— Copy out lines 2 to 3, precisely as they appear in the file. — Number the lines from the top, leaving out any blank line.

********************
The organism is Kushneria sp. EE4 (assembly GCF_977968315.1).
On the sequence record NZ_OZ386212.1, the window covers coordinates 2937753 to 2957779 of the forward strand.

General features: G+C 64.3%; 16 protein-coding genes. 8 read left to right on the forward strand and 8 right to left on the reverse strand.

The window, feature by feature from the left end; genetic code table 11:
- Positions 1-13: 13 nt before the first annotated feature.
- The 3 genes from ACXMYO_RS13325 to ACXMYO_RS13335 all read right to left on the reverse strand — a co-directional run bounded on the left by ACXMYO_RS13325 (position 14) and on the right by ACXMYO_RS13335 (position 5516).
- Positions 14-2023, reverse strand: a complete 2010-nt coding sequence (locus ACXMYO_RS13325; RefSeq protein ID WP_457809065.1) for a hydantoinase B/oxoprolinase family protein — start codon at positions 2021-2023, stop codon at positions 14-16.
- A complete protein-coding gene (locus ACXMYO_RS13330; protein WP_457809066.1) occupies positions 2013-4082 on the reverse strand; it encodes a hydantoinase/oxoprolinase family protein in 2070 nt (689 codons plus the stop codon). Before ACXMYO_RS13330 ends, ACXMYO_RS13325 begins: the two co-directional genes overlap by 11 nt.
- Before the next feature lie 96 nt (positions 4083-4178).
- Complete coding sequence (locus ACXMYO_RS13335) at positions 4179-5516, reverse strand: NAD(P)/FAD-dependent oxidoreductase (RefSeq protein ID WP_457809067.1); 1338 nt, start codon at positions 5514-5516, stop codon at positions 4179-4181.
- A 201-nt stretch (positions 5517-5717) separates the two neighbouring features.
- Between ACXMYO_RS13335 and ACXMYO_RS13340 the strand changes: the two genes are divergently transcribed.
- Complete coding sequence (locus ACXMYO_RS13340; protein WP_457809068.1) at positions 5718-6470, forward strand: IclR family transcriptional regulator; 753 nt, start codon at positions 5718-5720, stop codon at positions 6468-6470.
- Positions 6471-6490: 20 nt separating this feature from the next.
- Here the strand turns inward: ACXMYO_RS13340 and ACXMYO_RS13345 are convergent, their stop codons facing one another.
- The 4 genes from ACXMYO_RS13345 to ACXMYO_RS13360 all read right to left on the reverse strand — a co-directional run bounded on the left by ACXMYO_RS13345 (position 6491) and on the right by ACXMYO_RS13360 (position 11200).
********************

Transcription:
On the sequence record NZ_OZ386212.1, the window covers coordinates 2937753 to 2957779 of the forward strand.

General features: G+C 64.3%; 16 protein-coding genes. 8 read left to right on the forward strand and 8 right to left on the reverse strand.